I originally wrote this discussion piece for the university course Theatre: History, Conventions in 2012.
In 1879, A Doll’s House ended with Nora leaving her husband Helmer proclaiming ‘before all else, I am a human being … or anyway, I ought to try and become one’ (Ibsen Act 3; p.1553). Nora’s self-emancipation is continued in Hedda Gabler in the character Mrs. Elvsted. At the beginning of the play, Mrs. Elvsted is shown to have left her husband and step-children, disregarding what people might say because she ‘only did what she had to do’ (1.584 p. 213). Furthermore, she has taken the first steps towards becoming a ‘real human being’ in her work and conversations with Eilert Løvborg (1.597, p. 213). Yet it is not Mrs. Elvsted who is focus of the play but Hedda Gabler, and whether Hedda truly emancipates herself with her suicide or whether her suicide is a matter of defeat is a question for debate. In this discussion piece, the differences between Hedda and Mrs. Elvsted are examined, as is the power of language. The relationship these women have with their male counterparts is also briefly examined because it denotes the difference between these women. Finally, the discussion on language is broadened to include symbolism and this paper ends with some thoughts on symbols in Hedda Gabler.
Hedda is the protagonist of the play and she is a master in manipulation with a desire ‘for once in [her] life … to have power over a human being’ (3.711-2, p. 234). However, where Hedda is confronted at the end of the play with the highly uncomfortable situation of having lost her sense of power to Judge Brack, Mrs. Elvsted has managed to arrange her life according to her desires. Admittedly, through the course of the play, she seems quite powerless in the sense that she cannot prevent the breach in trust between her and Løvborg that Hedda creates, nor can she prevent Løvborg’s death. Regardless, at the end of the play, Mrs. Elvsted has once again managed to create a relatively secure position for herself as the companion of Tesman recreating Løvborg’s manuscript. This position mirrors her earlier relationship with Løvborg, which is something Mrs. Elvsted hopes for – ‘Oh, if I could only inspire your husband in the same way’ – and Hedda acknowledges and dreads: ‘Oh, that will surely come – in time’ (4.413-4, p. 254). Mrs. Elvsted’s ability to attach herself to men and secure a position is shown even earlier in the play: she was the governess of the Elvsted’s initially, but states that ‘his wife – his first wife – she was an invalid and mostly kept to her bed. So I had to take care of the house too’ (1.508-10, p. 211).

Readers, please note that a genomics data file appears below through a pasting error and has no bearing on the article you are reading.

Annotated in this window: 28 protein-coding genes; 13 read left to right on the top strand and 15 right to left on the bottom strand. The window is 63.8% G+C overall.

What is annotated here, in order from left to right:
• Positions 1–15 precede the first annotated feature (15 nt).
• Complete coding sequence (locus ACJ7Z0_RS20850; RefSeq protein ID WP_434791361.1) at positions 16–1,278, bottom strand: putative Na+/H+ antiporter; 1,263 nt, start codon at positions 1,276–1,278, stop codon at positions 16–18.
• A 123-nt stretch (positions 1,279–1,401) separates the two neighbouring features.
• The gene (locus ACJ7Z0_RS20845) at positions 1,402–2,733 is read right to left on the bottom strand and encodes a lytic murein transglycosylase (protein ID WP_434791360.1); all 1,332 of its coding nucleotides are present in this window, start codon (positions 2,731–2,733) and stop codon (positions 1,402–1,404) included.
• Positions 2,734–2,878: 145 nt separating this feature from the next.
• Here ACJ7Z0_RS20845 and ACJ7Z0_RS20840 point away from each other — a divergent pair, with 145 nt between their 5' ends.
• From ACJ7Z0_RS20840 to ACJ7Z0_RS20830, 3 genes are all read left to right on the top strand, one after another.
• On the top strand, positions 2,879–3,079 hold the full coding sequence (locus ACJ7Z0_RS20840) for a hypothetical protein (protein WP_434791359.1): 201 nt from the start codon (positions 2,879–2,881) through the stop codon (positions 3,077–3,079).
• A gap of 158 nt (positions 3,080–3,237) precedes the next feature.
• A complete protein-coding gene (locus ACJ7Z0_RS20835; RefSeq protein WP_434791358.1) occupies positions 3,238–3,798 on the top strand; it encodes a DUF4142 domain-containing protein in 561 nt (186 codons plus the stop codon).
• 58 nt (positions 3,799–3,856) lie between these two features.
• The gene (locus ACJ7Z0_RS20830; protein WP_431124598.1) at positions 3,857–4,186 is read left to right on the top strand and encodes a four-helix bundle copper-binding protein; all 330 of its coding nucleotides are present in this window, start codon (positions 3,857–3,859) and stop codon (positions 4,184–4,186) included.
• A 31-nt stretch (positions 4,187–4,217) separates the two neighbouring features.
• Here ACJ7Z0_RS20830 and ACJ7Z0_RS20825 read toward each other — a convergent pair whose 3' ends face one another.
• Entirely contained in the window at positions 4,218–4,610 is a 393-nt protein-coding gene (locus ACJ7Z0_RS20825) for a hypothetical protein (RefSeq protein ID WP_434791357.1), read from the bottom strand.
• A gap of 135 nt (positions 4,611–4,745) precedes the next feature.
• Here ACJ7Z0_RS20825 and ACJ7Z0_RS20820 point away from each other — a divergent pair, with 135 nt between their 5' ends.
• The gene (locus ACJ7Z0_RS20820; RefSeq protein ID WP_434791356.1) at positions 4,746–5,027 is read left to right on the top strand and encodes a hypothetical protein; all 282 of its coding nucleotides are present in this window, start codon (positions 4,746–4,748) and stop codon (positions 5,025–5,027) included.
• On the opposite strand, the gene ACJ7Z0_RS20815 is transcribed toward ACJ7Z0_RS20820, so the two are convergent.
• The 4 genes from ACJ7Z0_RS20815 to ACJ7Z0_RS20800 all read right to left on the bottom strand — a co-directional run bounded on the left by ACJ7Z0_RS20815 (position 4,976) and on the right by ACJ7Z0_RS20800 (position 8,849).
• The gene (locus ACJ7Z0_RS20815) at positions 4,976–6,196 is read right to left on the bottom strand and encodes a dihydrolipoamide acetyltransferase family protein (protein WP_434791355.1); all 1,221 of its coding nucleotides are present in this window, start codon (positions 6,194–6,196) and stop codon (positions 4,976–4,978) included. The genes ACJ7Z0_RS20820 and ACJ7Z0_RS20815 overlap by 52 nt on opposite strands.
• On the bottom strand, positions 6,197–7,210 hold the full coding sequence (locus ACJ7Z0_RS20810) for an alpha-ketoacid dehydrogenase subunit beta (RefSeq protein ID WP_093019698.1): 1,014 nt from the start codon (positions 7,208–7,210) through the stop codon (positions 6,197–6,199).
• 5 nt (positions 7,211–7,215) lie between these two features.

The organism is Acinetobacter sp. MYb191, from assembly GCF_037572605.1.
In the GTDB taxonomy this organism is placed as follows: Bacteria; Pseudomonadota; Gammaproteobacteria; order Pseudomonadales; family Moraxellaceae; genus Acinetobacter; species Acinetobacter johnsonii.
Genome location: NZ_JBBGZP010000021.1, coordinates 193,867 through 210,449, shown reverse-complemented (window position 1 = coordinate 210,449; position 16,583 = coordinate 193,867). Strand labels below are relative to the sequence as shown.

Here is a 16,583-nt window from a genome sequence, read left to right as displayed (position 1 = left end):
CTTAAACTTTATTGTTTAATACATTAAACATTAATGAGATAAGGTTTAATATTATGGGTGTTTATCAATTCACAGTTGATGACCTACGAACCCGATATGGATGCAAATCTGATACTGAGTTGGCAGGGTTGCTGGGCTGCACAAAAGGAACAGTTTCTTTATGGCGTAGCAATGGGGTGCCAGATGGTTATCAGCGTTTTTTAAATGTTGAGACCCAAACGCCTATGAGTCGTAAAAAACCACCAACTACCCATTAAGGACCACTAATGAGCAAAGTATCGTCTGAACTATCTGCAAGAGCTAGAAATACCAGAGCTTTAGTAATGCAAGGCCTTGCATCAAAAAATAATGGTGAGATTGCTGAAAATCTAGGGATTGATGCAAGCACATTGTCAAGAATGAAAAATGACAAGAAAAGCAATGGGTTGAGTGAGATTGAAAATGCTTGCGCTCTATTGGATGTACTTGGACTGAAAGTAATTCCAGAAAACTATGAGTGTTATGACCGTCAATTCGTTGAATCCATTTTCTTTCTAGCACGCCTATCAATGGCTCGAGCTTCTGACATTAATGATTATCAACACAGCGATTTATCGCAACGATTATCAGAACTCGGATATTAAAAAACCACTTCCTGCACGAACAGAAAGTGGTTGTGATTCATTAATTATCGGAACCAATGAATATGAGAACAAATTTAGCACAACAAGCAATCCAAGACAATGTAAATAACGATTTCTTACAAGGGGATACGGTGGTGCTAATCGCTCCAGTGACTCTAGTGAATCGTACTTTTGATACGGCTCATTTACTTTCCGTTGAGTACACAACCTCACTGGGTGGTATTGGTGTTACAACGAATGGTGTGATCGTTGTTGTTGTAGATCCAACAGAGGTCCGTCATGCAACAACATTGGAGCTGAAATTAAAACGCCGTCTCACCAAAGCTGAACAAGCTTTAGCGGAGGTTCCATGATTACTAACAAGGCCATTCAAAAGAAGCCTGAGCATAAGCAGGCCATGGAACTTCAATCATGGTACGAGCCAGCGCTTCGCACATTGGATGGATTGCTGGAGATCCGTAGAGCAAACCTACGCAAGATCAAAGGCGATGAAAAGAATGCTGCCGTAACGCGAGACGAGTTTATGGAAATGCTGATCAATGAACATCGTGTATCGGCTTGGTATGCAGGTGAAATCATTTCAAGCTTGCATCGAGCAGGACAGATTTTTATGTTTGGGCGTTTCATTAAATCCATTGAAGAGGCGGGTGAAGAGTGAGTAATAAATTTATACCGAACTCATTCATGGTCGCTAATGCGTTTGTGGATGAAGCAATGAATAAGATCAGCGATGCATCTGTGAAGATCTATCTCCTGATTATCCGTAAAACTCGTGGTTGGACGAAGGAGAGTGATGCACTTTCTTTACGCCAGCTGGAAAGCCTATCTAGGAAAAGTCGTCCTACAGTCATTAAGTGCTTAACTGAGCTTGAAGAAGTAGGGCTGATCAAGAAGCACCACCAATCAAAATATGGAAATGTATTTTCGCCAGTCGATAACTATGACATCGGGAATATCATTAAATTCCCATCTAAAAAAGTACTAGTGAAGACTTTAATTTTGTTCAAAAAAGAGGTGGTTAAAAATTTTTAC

Mrs. Elvsted is even able to avoid the sigma and damnation that Nora faced at the end of her play, as evidenced by the controversy her character sparked. Joan Templeton describes this controversy in Ibsen’s women where she states that ‘Nora has been under siege as exhibiting the most perfidious characteristics of her sex’ (112). Mrs. Elvsted, in contrast, has been held up as ‘a model of the true, i.e., maternal woman’ in her function as foil for Hedda (Templeton 209).
It is Mrs. Elvsted then who manages to navigate life in the society of their time in a way that Hedda cannot. Hedda is dissatisfied with life as a whole. The general’s daughter, abandoned by his death, chose to marry the one suitor who was willing to support her and finds herself trapped by this domestic bourgeois life. She fights for power, in a manipulative, calculative way, and destroys Løvborg in the process. Unfortunately, she cannot hold on to her power, gradually giving up more and more to Judge Brack until she is in his control. This is enforced by her husband when he states ‘[f]rom now on, Judge, you’ll have to be good enough to keep Hedda company’ while he entertains himself with Mrs. Elvsted and their cooperation (4.418-19, p. 254).